EULAR 2021—Should we lump, or should we split? This was the interesting question posed during EULAR 2021 by Laura Coates, MBChB, MRCP, PhD, clinician-scientist and senior clinical research fellow at the National Institute for Health Research, University of Oxford, England, in her presentation on psoriatic arthritis (PsA) outcome assessments in clinical practice and trials.
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Why do we need outcome measures? Dr. Coates explained that, in seeking to know if the treatment of patients is achieving success, rheumatologists hope to identify the true status of disease activity. However, this proposition is unlike the treatment of hypertension, which can use blood pressure as the only relevant outcome measurement. No single test, laboratory or imaging study, or other variable can capture the totality of true disease activity in a condition like PsA.
Each outcome measure used in PsA provides an individual perspective on a patient’s status. By putting all these outcomes together, the clinician gains a better sense of the global disease activity.
Next, Dr. Coates asked: What do we need to measure in PsA? Typically, outcomes of interest in rheumatology relate to degree of active inflammation, symptoms, functional impact on a patient’s ability to work or participate in exercise and leisure activities, and quality of life. Hard outcomes, such as bone or joint damage and degree of disability, are also important measures to the clinician and patient alike.
Dr. Coates’ third question: What matters to patients? Historically, many outcome measures have been developed by clinicians and researchers, with less direct input from patients themselves.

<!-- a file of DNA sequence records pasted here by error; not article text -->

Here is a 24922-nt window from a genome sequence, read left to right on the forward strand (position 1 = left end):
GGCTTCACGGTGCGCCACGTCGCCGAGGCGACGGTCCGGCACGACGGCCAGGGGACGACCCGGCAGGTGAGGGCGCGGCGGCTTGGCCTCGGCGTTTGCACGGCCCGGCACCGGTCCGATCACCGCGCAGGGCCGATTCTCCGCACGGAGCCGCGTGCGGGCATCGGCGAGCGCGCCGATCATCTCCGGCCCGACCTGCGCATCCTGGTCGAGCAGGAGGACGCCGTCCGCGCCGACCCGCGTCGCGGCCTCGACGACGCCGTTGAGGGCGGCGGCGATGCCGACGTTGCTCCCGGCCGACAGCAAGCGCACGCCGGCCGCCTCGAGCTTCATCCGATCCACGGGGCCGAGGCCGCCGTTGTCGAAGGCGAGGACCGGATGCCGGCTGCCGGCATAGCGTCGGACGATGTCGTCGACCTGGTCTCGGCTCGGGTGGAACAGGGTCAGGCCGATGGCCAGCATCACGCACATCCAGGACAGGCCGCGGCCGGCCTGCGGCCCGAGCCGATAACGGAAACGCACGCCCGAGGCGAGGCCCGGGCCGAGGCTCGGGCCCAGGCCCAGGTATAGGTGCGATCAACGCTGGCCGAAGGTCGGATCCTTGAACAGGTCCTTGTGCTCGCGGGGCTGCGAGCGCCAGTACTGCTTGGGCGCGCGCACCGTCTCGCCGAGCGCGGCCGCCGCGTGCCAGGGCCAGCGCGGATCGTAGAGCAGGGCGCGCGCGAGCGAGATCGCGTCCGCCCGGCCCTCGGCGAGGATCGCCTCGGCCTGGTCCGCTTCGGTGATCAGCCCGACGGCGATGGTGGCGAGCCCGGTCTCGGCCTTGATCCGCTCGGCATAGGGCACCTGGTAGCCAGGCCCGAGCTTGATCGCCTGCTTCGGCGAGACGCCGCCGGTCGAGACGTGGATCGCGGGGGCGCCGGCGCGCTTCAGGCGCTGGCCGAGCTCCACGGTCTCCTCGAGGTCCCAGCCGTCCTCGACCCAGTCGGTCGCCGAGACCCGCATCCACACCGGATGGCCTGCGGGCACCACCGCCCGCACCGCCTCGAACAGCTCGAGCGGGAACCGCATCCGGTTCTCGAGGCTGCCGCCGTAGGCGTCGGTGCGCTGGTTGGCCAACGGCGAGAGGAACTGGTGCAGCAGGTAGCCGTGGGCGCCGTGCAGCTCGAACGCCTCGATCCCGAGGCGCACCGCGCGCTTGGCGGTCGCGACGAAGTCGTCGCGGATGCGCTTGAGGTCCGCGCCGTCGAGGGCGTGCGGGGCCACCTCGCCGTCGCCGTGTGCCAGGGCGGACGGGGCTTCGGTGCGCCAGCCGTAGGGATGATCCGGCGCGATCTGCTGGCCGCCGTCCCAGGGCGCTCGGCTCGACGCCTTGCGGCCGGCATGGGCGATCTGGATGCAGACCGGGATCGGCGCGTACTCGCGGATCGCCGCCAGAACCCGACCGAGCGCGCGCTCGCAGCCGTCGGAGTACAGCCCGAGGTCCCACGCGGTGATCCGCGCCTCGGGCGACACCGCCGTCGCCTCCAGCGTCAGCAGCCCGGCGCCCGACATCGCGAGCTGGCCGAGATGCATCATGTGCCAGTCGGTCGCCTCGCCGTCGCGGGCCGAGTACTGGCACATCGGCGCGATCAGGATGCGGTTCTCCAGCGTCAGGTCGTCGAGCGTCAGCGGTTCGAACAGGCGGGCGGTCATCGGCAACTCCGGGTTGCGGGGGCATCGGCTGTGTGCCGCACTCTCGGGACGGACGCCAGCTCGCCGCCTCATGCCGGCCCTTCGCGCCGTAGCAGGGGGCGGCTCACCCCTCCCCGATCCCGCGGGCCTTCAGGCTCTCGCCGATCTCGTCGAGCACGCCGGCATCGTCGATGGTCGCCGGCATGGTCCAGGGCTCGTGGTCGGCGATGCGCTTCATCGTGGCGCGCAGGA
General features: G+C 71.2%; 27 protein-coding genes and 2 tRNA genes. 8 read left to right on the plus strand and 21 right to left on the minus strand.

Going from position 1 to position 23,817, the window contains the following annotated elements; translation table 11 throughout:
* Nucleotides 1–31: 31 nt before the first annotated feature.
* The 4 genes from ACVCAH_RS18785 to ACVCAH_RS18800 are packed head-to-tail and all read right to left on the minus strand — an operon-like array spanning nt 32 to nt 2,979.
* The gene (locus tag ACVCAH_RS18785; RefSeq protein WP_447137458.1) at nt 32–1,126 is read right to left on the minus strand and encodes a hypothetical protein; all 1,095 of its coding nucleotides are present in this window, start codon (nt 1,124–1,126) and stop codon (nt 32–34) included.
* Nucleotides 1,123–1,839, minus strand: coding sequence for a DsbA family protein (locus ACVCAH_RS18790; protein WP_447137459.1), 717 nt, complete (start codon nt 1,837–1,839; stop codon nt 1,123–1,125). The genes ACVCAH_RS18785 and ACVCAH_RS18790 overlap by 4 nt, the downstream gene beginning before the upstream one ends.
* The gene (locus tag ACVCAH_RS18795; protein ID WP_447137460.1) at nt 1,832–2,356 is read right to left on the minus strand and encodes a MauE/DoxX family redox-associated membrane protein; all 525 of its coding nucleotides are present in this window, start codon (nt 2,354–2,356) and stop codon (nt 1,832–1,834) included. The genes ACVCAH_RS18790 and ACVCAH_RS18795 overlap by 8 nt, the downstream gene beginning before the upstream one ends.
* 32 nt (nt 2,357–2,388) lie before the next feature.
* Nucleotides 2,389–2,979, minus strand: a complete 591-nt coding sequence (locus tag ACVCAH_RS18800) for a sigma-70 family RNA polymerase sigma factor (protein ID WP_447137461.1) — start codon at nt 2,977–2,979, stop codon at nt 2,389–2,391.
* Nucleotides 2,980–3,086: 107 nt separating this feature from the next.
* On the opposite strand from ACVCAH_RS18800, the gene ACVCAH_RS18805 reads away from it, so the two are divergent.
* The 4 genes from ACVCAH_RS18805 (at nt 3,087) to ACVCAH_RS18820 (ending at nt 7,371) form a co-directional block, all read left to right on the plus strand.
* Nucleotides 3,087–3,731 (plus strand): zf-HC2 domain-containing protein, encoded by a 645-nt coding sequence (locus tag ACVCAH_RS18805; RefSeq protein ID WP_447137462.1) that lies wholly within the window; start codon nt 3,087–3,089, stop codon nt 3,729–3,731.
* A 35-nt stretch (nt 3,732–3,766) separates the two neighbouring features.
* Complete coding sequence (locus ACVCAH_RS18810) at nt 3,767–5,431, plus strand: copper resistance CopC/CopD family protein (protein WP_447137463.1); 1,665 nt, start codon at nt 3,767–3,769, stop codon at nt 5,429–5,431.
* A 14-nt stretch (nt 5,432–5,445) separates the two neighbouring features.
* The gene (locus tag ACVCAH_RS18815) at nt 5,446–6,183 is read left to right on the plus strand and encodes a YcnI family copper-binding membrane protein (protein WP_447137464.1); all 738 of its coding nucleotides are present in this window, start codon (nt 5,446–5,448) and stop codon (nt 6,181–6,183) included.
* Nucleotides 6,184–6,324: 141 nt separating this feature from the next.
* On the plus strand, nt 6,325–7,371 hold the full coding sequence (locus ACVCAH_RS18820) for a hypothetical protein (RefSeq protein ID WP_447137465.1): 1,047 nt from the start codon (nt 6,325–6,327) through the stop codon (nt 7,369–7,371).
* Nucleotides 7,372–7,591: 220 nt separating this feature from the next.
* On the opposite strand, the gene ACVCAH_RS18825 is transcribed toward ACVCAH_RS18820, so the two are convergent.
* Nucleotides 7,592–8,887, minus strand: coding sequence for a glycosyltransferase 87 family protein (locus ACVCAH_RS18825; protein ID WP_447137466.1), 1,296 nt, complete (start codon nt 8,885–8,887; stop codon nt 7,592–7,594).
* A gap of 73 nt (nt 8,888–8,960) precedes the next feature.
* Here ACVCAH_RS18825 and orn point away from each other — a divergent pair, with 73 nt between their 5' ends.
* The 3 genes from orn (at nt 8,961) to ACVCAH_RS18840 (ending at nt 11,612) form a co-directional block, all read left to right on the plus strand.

In 2017, a study from Tilett et al. ranked outcomes identified as important to patients with PsA and examined their representation in existing composite measures. The researchers collected input from 31 patients with PsA via seven meetings using nominal group technique, a structured method for brainstorming that encourages contributions from everyone and facilitates quick agreement on the relative importance of topics. The treatment outcomes ranked highest by patients were improvements in pain, fatigue, physical fitness, halting or slowing of damage and quality of life/well-being. The authors of the study point out that, in reviewing the existing composite measures for PsA, no single measure adequately identified all of these outcomes.1
According to Dr. Coates, because pain and fatigue are consistently regarded by patients as critical concerns, recent work has examined if these domains should be combined in outcome measurements.
However, in a study of 141 patients with PsA, in which researchers used modified versions of the Composite Psoriatic Disease Activity Index (CPDAI) and the Group for Research and Assessment of Psoriasis and Psoriatic Arthritis (GRAPPA) Composite Exercise (GRACE) measures, the addition of pain and fatigue did not improve the measures’ ability to detect disease status in terms of requiring treatment escalation.2
Most patients have evidence of disease activity across multiple domains, & it’s the constellation of multi-domain findings that defines a patient’s true disease activity, level of functioning & quality of life.
Individual vs. Composite Measures
On the subject of single vs. composite measures, Dr. Coates said PsA is a disease that can involve manifestations across multiple domains, including arthritis, enthesitis, dactylitis, axial spondyloarthritis, skin and nail disease, and common comorbid conditions, such as inflammatory bowel disease.